Kentucky Solar

solar power shines on KentuckyGoing solar? Good call. It’s the right choice for your pocketbook and for the climate. If everyone in Kentucky used solar power, it would take 187 billion pounds of carbon out of the atmosphere every year—according to the EPA’s greenhouse gas calculator, that’s the equivalent of planting a forest that would cover an area more than twice the size of the state.

Solar power is a growing part of the energy mix in Kentucky. Nationally, the state ranks #36 in solar energy use.

Solar Energy Pros And Cons

The biggest advantage of solar energy? The cost—$0. For the average Kentucky household, generating all their own electricity with solar would save $1,436/year. Also, you’re doing a favor for the next generation. Instead of relying on CO2-spewing coal plants, which produce most of Kentucky’s electricity, you’ll be producing your own clean, renewable energy. In Kentucky, residential customers like you account for 22.2% of the state’s total energy consumption.

The disadvantages: The cost of installation. The average solar installation costs around $20,000. Incentives like the U.S. Residential Renewable Energy Tax Credit can bring the overall cost down. Residents of some Kentucky counties are eligible for low-interest loans to fund energy efficiency projects like solar power.

How Many Solar Panels Do I Need For My Home?

The average Kentucky family uses 39,233 watts of energy on an average day. And, on average, they’ll get 4.25 hours of sweet Kentucky sun each day. So, to get enough energy to keep the power running all night, they’ll need their solar power array to generate 9,231 watts of energy per hour while the sun’s out.

Assuming they go with 250-watt solar panels, the math is simple. 9,231 watts/hour divided by 250 watts/panel = 37 panels needed.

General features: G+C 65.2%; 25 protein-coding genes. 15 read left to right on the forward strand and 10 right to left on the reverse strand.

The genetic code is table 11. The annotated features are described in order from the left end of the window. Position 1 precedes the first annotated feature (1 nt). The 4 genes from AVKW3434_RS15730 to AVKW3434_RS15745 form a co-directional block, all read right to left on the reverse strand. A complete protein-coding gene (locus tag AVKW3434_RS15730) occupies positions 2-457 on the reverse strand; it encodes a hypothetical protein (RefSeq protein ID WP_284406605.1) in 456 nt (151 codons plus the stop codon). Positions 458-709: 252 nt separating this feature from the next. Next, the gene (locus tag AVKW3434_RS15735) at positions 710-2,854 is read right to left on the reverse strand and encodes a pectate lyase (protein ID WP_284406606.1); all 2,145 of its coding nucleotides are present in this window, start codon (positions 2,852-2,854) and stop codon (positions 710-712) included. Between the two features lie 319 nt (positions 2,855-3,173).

To figure out exactly what you’d need based on where you live in Kentucky—and how much money you’d save—use this solar savings calculator:

Solar Trends In Kentucky

The vast majority of Kentucky energy is provided by coal—the state is a leading coal extractor. However, the state has enacted substantial laws and incentive to promote solar and other renewables.

Kentucky Solar Policy

Kentucky does not have a renewable energy portfolio standard. However, Kentucky does have robust economic incentives to promote renewable energy production and boost the renewable industry in the state. The effort is headlined by the Incentives for Energy Independence act of 2007. The state also established a Green Bank that makes loans to state and local government agencies. Local governments are also allowed to set up PACE programs.

Like most states, Kentucky mandates that its utilities provide net metering. Net metering deducts energy private solar/renewable operators have generated from the total cost of their utility bill and credits those small operators for any excess power generation that goes to the grid at large.

In Kentucky, solar easements can be obtained in writing and traded. The state’s interconnection standards are similar to most other states’.

Corporate renewable producers are eligible for a number of tax breaks. Renewables manufacturers do not need to pay sales tax for new equipment. Utility scale renewable projects are tax exempt. Residential installers are eligible for an income tax credit worth $500 for solar projects. Businesses are eligible for a similar credit.

Kentucky Solar Projects

Richardsville Elementary in Bowling Green became the nation’s first net zero emissions public school in 2012.

L’Oreal announced plans in 2016 to install Kentucky’s largest commercial solar array in Florence.

Louisville Gas & Electric and Kentucky Utilities began operations of the state’s largest solar array, a 1 MW operation in Mercer County, in 2016. LG&E is also pursuing community solar.

Kentucky Solar Advocates

The Kentucky Solar Energy Society is the Kentucky chapter of the American Solar Energy Society. It educates the public on solar and advocates for pro-solar policy.

The Louisville Sustainability Council lobbied in favor of a pro-solar measure passed by the Louisville Metro Council. The Cumberland Sierra Club, Kentucky’s chapter, lobbied in favor of the same measure.

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